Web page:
(Beyond Pesticides, October 10, 2018) Nearly one-third of General Mills shareholders called on the company last month to improve product stewardship and eliminate pesticides like bee-toxic neonicotinoid insecticides or the probable carcinogenic weed killer glyphosate from its supply chain. The proposal was put forward by nonprofit organization As You Sow, and Green Century Equity Fund (GCEF), a mutual fund. This is the latest public shareholder action GCEF has made in regards to corporate pesticide reform, with the company previously putting pressure on the Dr. Pepper Snapple Group for its allowance of pesticides within its supply chain. While the actions are encouraging, some advocates are urging shareholder groups to go beyond increased accountability and transparency and push companies to focus on sourcing organic to ensure that no pesticides make their way into food products.
The shareholder proposal ultimately garnered support from 31% of General Mills shareholders. “Shareholders believe the company can, and should, do more to protect the health of their supply chain and the public from toxic pesticides,” said Christy Spees, environmental health program manager at As You Sow to the StarTribune.
The proposal states, “While the company asserts that it is currently ‘document[ing] continuous improvement’ concerning environmental impacts from its supply chain for multiple crops, including corn, it has so far not demonstrated that it is measurably tracking and reporting pesticide use reduction.”
Although additional transparency could help shed light on the toxic pesticides making their way into popular General Mills products, sourcing only organic would eliminate any need for such tracking, as organic certification requires all synthetic inputs are vetted under organic standards. And, as a government program, this approach would provide more accountability than a third-party certification or an internal corporate tracking process.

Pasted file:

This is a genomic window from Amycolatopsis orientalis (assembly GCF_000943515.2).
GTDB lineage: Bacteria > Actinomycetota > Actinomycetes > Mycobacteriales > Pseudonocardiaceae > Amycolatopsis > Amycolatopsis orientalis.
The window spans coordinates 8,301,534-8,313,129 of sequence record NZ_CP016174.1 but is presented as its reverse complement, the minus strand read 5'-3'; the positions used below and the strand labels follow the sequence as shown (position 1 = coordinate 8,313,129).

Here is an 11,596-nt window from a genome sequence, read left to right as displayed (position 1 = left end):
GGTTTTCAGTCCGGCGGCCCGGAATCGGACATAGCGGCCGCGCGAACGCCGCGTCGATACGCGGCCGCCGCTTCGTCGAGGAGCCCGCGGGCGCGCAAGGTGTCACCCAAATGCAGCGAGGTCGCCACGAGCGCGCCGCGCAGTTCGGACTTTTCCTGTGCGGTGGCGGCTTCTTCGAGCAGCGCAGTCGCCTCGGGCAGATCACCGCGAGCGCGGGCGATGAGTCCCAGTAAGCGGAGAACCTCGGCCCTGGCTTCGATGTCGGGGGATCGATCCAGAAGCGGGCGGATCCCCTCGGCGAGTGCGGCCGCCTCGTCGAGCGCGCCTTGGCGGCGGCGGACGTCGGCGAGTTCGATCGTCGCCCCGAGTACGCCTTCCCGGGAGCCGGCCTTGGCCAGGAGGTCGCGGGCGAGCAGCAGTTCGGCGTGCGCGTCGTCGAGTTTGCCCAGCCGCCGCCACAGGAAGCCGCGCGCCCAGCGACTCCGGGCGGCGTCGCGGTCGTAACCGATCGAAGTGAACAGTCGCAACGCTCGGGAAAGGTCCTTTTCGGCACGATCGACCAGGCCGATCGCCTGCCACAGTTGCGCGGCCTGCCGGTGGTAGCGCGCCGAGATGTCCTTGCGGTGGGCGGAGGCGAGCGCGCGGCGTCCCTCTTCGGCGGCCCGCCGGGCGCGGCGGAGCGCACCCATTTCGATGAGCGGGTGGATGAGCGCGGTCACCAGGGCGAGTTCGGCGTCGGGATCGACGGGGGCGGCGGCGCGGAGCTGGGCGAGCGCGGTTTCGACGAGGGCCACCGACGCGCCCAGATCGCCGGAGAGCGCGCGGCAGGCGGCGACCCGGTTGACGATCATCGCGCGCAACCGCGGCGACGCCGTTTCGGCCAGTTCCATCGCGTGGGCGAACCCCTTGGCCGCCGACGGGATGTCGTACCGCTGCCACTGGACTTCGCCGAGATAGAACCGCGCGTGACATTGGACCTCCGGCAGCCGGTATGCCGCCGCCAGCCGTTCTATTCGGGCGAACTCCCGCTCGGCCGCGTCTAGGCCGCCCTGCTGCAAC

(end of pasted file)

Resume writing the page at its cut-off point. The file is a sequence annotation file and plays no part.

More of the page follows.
Despite the reasonable request, which should be minimum standard practice for corporate food giants like General Mills, the company rejected the proposal and cited their support for conservation focused organizations and funding for pollinator habitat and research. This has brought concerns that the company is attempting to greenwash its image through marketing rather than take real steps to reduce pesticide use in its supply chain.
Beyond Pesticides has been party to a lawsuit against General Mills’ Nature Valley bars over the claim that the oats in the bars were “natural.” As part of a resolution for that case, General Mills agreed to remove the term “100% Natural Whole Grain Oats” from its products.
The company has also come under pressure recently after a report from the nonprofit group Environmental Working Group found glyphosate in General Mills’ premier cereal products, like Cheerios and Lucky Charms.
As evidence of the dangers that popular pesticides like glyphosate and neonicotinoids pose to health and the environment continues to grow, corporate food giants like General Mills will continue to come under fire for exposing their customers to these toxic chemicals, and permitting the contamination of environments where their food is sourced.
For more information on why organic sourcing is the right answer for the future of food, see Beyond Pesticides organic agriculture webpage.
All unattributed positions and opinions in this piece are those of Beyond Pesticides.